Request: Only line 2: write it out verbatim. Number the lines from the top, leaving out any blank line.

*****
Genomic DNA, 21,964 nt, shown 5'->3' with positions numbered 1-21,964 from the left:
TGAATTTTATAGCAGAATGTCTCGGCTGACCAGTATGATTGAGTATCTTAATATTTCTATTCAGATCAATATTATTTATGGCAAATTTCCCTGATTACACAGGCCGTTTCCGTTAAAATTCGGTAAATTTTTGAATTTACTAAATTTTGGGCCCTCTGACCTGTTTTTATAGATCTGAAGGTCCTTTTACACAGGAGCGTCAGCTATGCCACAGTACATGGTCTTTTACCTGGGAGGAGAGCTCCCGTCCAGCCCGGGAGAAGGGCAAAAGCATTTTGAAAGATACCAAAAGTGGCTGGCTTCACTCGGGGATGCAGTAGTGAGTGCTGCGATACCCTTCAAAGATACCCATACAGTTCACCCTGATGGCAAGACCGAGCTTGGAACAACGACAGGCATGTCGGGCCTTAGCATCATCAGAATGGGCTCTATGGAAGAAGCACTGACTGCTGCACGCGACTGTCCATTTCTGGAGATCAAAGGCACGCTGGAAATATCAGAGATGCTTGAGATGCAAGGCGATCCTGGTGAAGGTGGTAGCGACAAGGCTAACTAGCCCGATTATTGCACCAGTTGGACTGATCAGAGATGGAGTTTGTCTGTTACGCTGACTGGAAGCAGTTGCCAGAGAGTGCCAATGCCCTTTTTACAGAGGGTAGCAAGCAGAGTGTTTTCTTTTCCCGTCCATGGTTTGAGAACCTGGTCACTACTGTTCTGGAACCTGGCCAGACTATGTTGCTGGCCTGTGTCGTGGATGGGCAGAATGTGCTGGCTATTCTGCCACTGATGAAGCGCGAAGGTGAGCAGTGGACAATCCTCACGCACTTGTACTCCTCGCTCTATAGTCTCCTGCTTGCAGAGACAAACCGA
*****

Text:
TGAATTTTATAGCAGAATGTCTCGGCTGACCAGTATGATTGAGTATCTTAATATTTCTATTCAGATCAATATTATTTATGGCAAATTTCCCTGATTACACAGGCCGTTTCCGTTAAAATTCGGTAAATTTTTGAATTTACTAAATTTTGGGCCCTCTGACCTGTTTTTATAGATCTGAAGGTCCTTTTACACAGGAGCGTCAGCTATGCCACAGTACATGGTCTTTTACCTGGGAGGAGAGCTCCCGTCCAGCCCGGGAGAAGGGCAAAAGCATTTTGAAAGATACCAAAAGTGGCTGGCTTCACTCGGGGATGCAGTAGTGAGTGCTGCGATACCCTTCAAAGATACCCATACAGTTCACCCTGATGGCAAGACCGAGCTTGGAACAACGACAGGCATGTCGGGCCTTAGCATCATCAGAATGGGCTCTATGGAAGAAGCACTGACTGCTGCACGCGACTGTCCATTTCTGGAGATCAAAGGCACGCTGGAAATATCAGAGATGCTTGAGATGCAAGGCGATCCTGGTGAAGGTGGTAGCGACAAGGCTAACTAGCCCGATTATTGCACCAGTTGGACTGATCAGAGATGGAGTTTGTCTGTTACGCTGACTGGAAGCAGTTGCCAGAGAGTGCCAATGCCCTTTTTACAGAGGGTAGCAAGCAGAGTGTTTTCTTTTCCCGTCCATGGTTTGAGAACCTGGTCACTACTGTTCTGGAACCTGGCCAGACTATGTTGCTGGCCTGTGTCGTGGATGGGCAGAATGTGCTGGCTATTCTGCCACTGATGAAGCGCGAAGGTGAGCAGTGGACAATCCTCACGCACTTGTACTCCTCGCTCTATAGTCTCCTGCTTGCAGAGACAAACCGA